Assessment of lactase activity in humans by measurement of galactitol and galactonate in serum and urine after milk intake.

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License: CC BY-NC 4.0
Serval ID
serval:BIB_907D7D5DF28C
Type
Article: article from journal or magazin.
Collection
Publications
Institution
Title
Assessment of lactase activity in humans by measurement of galactitol and galactonate in serum and urine after milk intake.
Journal
The American journal of clinical nutrition
Author(s)
Vionnet N., Münger L.H., Freiburghaus C., Burton K.J., Pimentel G., Pralong F.P., Badertscher R., Vergères G.
ISSN
1938-3207 (Electronic)
ISSN-L
0002-9165
Publication state
Published
Issued date
01/02/2019
Peer-reviewed
Oui
Volume
109
Number
2
Pages
470-477
Language
english
Notes
Publication types: Journal Article ; Validation Studies
Publication Status: ppublish
Abstract
Lactase is an enzyme that hydrolyzes lactose into glucose and galactose in the small intestine, where they are absorbed. Hypolactasia is a common condition, primarily caused by genetic programming, that leads to lactose maldigestion and, in certain cases, lactose intolerance. Galactitol and galactonate are 2 products of hepatic galactose metabolism that are candidate markers for the intake of lactose-containing foods.
The primary objective of the study was to explore the changes in serum and urine metabolomes during postprandial dairy product tests through the association between lactase persistence genotype and the postprandial dynamics of lactose-derived metabolites.
We characterized the 6-h postprandial serum kinetics and urinary excretion of lactose, galactose, galactitol, and galactonate in 14 healthy men who had consumed a single dose of acidified milk (800 g) which contained 38.8 g lactose. Genotyping of LCT-13910 C/T (rs4988235) was performed to assess primary lactase persistence.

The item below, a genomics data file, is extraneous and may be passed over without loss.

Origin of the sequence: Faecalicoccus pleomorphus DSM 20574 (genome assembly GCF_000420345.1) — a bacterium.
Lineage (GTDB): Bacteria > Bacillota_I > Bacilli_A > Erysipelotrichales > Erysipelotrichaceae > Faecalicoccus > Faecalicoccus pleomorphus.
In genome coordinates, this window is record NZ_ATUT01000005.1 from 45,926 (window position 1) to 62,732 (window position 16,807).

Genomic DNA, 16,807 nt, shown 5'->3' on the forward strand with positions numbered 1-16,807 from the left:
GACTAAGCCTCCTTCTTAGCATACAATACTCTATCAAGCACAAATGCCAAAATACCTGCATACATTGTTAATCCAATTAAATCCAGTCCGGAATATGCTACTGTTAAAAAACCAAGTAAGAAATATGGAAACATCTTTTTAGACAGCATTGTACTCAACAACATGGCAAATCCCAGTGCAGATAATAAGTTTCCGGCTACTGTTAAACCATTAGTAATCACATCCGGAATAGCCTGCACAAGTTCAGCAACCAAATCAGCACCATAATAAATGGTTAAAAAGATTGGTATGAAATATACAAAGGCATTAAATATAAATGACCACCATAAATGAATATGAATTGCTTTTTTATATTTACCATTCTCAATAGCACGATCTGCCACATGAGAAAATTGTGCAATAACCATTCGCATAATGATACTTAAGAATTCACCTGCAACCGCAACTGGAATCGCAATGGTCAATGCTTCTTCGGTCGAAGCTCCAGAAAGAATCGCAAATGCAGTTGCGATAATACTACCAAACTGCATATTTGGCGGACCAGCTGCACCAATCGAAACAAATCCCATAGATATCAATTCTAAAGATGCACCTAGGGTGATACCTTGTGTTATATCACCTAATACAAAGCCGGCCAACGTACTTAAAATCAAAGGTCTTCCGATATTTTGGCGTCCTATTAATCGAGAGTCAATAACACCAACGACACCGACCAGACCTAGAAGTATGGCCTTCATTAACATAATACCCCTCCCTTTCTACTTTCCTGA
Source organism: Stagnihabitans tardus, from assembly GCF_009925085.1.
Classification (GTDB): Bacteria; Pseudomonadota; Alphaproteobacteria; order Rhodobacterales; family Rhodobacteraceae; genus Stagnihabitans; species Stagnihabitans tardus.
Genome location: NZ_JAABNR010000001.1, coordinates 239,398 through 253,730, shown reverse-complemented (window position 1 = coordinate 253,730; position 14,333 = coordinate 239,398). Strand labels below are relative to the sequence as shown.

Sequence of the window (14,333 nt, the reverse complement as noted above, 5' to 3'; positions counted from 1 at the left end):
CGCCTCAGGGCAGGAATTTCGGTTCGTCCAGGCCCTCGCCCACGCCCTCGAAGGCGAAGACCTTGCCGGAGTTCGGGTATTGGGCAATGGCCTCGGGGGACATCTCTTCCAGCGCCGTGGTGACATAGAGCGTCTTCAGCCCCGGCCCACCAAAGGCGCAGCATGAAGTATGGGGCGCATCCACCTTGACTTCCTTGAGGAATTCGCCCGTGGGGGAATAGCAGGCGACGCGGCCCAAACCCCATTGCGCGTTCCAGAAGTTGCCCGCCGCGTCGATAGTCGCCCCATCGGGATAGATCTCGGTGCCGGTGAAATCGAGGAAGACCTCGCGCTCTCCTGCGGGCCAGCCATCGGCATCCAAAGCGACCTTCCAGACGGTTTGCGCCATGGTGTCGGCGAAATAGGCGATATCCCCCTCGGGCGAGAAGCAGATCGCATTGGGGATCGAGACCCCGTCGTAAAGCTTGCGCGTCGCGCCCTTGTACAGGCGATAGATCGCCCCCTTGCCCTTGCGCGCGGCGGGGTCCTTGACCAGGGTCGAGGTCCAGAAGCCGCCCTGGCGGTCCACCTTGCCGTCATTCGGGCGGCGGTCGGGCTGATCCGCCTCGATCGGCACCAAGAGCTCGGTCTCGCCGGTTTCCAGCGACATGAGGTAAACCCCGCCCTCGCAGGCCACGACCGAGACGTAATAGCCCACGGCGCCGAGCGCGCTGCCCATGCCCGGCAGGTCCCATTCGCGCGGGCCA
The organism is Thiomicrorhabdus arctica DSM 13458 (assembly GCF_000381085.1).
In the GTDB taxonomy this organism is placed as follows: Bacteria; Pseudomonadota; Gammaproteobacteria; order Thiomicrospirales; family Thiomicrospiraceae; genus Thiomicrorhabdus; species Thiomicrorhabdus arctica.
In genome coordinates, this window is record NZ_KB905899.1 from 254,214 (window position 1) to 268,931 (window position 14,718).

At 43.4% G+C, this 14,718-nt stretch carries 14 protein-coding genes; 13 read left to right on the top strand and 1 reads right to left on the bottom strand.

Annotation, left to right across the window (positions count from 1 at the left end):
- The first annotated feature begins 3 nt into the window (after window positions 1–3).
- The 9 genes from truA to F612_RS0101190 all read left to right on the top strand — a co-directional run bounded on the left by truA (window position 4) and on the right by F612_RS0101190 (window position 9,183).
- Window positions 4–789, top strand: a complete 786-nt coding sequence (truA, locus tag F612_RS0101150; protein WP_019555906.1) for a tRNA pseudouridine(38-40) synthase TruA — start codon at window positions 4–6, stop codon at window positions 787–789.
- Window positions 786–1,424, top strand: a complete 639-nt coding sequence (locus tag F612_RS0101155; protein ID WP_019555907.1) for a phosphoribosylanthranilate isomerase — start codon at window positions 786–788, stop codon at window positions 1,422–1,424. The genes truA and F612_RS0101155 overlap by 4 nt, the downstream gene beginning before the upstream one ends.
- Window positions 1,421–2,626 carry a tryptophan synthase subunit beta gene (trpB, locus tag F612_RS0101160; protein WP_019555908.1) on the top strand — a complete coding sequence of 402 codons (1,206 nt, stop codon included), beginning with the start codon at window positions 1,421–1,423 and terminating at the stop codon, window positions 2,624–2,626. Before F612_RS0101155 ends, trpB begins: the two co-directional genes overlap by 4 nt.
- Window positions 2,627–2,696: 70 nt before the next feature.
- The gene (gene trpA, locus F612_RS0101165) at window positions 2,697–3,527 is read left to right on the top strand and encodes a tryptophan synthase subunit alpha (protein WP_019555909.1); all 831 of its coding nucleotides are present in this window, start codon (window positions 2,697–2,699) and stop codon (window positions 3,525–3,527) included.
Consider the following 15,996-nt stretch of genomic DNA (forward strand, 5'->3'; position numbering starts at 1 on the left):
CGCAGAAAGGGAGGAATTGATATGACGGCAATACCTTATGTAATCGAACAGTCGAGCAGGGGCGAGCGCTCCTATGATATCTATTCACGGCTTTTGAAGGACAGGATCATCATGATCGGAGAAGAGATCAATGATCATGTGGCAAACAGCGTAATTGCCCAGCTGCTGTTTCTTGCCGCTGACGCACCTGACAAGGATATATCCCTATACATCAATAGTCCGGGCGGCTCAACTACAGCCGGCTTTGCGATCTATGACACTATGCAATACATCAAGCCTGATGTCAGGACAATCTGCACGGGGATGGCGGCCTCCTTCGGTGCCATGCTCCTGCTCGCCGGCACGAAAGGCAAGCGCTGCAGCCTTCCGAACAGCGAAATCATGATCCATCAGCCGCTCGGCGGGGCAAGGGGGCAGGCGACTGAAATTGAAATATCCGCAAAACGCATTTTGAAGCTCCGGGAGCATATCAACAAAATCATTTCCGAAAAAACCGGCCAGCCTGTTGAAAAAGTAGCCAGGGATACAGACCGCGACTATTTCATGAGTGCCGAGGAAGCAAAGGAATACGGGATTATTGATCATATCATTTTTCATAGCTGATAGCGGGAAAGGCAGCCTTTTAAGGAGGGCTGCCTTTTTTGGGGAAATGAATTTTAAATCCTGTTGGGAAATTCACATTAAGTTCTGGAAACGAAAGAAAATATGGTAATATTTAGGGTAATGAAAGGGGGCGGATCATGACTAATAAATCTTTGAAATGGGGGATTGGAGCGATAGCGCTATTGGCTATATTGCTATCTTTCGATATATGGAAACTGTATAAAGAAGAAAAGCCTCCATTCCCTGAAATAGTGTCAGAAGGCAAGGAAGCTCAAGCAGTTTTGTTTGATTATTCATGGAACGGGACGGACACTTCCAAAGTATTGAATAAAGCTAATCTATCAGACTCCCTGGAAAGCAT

There were 2 distinct postprandial responses, classified as high and low metabolite responses, observed for galactose, and its metabolites galactitol and galactonate, in serum and urine. In all but 1 subject, there was a concordance between the high metabolite responses and genetic lactase persistence and between the low metabolite responses and genetic lactase nonpersistence (accuracy 0.92), galactitol and galactonate being more discriminative than galactose.
Postprandial galactitol and galactonate after lactose overload appear to be good proxies for genetically determined lactase activity. The development of a noninvasive lactose digestion test based on the measurement of these metabolites in urine could be clinically useful. This trial was registered at clinicaltrials.gov as NCT02230345.
Keywords
Adult, Animals, Biomarkers/metabolism, Dairy Products/adverse effects, Digestion/genetics, Galactitol/blood, Galactitol/metabolism, Galactitol/urine, Galactose/blood, Galactose/metabolism, Galactose/urine, Genotype, Humans, Lactase/deficiency, Lactase/genetics, Lactase/metabolism, Lactose/blood, Lactose/metabolism, Lactose/urine, Lactose Intolerance/genetics, Lactose Intolerance/metabolism, Liver, Male, Milk/adverse effects, Milk/chemistry, Nutrition Assessment, Polymorphism, Single Nucleotide, Postprandial Period, Sugar Acids/blood, Sugar Acids/metabolism, Sugar Acids/urine, Young Adult
Pubmed
Web of science
Open Access
Yes
Create date
18/03/2019 19:08
Last modification date
26/10/2019 5:09
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